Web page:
The Supreme Court ruled that the exigencies of war justified a military curfew which was applied almost exclusively to Japanese Americans.
After the United States entered into a war against Japan, many Americans feared that Japanese
Acting under presidential authority, General John DeWitt
By a 9-0 vote, the Supreme Court held that the curfew was constitutionally permitted under the combined congressional and presidential war powers. Because of the concurrent sentences, the Court refused to examine the constitutionality of the relocation program. Writing for the Court, Chief Justice Harlan Fiske Stone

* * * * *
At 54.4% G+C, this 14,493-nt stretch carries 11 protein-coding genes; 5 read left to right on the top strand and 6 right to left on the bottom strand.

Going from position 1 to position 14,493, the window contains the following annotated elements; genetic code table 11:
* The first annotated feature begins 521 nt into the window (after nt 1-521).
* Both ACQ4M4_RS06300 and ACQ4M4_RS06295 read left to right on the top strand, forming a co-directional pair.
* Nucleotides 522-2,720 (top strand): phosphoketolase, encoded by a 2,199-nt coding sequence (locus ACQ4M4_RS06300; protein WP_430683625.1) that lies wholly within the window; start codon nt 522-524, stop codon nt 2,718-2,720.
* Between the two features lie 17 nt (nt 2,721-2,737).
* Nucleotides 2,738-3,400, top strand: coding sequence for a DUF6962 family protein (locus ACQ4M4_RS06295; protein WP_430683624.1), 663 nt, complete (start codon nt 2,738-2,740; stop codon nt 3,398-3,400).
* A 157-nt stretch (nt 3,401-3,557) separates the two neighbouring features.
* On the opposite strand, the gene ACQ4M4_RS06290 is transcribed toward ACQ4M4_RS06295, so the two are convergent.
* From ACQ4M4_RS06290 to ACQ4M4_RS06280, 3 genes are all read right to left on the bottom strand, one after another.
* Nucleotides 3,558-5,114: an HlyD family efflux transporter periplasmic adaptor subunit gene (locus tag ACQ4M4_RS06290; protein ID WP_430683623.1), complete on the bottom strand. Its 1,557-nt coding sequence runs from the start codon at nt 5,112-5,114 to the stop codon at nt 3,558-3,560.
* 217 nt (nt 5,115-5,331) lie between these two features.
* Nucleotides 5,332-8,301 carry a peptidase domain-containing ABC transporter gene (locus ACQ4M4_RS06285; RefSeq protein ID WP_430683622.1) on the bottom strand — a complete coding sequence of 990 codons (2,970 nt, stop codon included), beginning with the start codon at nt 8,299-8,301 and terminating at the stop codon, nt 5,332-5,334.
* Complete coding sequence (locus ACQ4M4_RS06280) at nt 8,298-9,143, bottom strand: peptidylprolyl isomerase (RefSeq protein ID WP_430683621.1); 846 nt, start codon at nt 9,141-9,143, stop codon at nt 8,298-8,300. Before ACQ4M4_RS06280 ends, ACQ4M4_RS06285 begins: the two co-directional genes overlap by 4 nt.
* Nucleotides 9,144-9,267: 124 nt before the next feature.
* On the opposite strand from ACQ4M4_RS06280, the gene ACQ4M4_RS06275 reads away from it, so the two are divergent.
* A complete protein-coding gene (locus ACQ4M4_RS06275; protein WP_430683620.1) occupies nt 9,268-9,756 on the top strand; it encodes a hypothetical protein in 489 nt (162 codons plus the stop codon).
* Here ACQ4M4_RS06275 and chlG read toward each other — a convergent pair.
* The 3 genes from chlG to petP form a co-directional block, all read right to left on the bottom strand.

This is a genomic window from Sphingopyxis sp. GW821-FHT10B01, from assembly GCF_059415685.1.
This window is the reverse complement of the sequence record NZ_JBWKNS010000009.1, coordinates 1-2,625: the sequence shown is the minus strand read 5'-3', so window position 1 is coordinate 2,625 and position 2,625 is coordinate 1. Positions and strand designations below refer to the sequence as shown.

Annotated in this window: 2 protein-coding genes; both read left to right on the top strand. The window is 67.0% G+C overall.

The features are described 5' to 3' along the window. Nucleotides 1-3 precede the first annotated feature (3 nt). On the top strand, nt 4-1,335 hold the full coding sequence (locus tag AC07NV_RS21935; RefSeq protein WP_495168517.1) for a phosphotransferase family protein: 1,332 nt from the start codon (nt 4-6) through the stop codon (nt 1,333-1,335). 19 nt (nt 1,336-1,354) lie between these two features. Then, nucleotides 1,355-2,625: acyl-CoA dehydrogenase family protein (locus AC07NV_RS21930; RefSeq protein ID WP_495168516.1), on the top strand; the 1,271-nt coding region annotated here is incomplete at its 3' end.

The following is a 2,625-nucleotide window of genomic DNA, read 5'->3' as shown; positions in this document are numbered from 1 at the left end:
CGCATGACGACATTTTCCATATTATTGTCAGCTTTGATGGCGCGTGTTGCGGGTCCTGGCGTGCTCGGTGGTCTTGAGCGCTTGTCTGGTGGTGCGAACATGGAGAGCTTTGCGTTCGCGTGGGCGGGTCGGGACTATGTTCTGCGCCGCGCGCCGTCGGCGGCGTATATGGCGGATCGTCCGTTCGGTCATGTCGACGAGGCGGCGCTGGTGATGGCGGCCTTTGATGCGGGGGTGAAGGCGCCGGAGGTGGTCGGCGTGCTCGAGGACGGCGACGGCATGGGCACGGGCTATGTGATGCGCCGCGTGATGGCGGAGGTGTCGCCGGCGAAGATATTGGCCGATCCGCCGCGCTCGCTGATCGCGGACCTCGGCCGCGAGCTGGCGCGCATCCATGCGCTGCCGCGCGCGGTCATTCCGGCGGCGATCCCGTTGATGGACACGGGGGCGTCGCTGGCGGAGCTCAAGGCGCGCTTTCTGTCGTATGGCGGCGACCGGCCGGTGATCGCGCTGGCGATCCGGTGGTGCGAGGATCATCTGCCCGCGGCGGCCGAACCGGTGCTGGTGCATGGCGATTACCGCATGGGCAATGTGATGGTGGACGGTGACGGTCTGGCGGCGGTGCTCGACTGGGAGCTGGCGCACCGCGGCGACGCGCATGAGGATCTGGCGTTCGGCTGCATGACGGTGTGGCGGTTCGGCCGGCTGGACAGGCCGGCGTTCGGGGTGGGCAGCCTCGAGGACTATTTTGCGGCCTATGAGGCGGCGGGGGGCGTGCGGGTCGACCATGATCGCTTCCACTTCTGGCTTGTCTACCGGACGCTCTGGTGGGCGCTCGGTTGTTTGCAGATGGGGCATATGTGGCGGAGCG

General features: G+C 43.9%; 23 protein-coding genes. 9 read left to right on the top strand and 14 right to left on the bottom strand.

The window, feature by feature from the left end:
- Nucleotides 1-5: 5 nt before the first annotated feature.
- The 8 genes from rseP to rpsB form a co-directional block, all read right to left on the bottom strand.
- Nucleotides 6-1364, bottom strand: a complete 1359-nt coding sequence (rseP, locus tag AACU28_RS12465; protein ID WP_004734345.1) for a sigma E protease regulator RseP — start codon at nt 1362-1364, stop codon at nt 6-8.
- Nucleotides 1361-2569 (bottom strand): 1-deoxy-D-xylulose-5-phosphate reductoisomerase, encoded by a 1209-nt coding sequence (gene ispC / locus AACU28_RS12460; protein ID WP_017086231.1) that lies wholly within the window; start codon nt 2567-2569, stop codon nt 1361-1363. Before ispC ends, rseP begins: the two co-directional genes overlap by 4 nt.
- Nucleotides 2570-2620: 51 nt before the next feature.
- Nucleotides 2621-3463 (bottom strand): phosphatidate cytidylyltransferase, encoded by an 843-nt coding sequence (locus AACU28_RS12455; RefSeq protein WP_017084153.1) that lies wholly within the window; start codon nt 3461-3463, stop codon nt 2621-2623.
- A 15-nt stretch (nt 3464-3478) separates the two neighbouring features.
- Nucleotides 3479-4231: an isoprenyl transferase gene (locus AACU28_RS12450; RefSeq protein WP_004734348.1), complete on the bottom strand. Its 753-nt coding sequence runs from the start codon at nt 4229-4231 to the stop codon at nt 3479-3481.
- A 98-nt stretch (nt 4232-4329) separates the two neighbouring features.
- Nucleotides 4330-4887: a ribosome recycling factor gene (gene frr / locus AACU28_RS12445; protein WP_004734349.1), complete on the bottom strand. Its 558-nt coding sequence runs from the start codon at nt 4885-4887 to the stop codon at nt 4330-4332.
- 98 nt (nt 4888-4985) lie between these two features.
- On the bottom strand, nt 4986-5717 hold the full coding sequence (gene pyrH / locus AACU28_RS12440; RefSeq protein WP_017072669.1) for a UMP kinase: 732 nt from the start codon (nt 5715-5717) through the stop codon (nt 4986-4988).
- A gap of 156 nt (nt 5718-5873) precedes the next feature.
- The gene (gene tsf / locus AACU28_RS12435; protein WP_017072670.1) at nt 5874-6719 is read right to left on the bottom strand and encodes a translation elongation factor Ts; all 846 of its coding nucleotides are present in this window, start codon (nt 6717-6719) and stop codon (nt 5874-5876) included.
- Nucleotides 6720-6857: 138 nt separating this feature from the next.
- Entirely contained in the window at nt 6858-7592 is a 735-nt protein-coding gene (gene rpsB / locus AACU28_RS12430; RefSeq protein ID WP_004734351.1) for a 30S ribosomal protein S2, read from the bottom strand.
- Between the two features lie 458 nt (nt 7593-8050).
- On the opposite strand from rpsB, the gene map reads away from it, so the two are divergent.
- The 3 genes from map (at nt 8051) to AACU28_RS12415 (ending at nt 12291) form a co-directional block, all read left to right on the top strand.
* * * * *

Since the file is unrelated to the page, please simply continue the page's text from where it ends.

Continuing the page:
Three members of the Court wrote concurring opinions that narrowed the scope of the decision. Justice Frank Murphy, who almost registered a dissent, wrote, “Distinctions based on color and ancestry are utterly inconsistent with our traditions and our ideals.” In Korematsu v. United States
Irons, Peter. “Gordon Hirabayashi v. United States.” In The Courage of Their Convictions. New York: Free Press, 1988.
Due process, substantive
Jackson, Robert H.
Race and discrimination
War and civil liberties
World War II